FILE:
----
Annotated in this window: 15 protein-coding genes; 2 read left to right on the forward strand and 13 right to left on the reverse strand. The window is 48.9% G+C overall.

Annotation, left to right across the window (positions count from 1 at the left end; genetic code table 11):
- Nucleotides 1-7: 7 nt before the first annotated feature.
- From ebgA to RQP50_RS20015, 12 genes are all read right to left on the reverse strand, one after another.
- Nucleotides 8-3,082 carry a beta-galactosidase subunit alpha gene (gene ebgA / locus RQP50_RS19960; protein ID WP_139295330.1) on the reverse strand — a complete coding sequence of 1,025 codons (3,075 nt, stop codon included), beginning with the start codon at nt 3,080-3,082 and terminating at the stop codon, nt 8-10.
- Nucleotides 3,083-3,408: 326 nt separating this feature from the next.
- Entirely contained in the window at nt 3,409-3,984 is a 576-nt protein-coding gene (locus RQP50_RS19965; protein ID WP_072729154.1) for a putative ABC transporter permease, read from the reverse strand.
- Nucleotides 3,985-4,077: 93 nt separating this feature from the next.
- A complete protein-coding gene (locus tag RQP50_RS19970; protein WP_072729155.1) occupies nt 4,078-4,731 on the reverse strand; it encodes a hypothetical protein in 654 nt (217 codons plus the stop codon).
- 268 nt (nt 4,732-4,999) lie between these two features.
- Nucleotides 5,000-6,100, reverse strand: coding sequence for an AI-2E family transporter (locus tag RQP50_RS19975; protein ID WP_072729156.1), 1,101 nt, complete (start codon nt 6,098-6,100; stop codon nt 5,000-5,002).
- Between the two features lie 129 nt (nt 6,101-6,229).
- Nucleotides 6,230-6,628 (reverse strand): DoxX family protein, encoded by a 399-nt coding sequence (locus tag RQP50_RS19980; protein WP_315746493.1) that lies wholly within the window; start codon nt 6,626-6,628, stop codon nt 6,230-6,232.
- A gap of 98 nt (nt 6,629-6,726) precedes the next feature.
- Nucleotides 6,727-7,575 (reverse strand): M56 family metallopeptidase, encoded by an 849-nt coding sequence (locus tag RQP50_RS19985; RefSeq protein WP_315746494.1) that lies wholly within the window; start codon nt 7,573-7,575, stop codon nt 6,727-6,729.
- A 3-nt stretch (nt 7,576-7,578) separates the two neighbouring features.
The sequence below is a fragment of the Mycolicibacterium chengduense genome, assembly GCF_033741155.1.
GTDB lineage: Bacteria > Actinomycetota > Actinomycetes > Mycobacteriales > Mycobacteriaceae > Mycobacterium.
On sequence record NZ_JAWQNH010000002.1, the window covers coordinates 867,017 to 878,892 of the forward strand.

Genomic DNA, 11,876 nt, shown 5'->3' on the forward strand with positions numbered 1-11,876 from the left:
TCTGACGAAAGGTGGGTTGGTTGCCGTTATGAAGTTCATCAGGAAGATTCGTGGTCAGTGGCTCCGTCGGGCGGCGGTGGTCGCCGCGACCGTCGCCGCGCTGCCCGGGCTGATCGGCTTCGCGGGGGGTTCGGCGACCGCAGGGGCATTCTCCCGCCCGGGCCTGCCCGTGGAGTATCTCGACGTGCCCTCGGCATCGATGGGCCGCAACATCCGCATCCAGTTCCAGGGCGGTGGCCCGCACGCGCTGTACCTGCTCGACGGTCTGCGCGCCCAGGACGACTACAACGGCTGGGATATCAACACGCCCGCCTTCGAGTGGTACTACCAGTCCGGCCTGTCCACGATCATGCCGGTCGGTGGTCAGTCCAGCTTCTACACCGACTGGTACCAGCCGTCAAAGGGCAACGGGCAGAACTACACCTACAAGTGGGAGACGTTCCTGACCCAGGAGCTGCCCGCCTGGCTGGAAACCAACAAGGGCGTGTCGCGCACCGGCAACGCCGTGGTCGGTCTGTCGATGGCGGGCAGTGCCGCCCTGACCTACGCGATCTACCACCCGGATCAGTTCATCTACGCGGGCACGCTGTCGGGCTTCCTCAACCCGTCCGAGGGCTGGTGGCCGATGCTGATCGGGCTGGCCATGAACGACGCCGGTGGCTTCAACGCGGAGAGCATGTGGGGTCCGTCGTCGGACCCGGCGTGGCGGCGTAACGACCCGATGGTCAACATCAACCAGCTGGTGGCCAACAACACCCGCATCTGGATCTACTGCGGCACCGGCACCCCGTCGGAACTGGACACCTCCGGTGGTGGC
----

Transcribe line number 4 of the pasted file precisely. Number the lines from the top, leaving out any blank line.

- From ebgA to RQP50_RS20015, 12 genes are all read right to left on the reverse strand, one after another.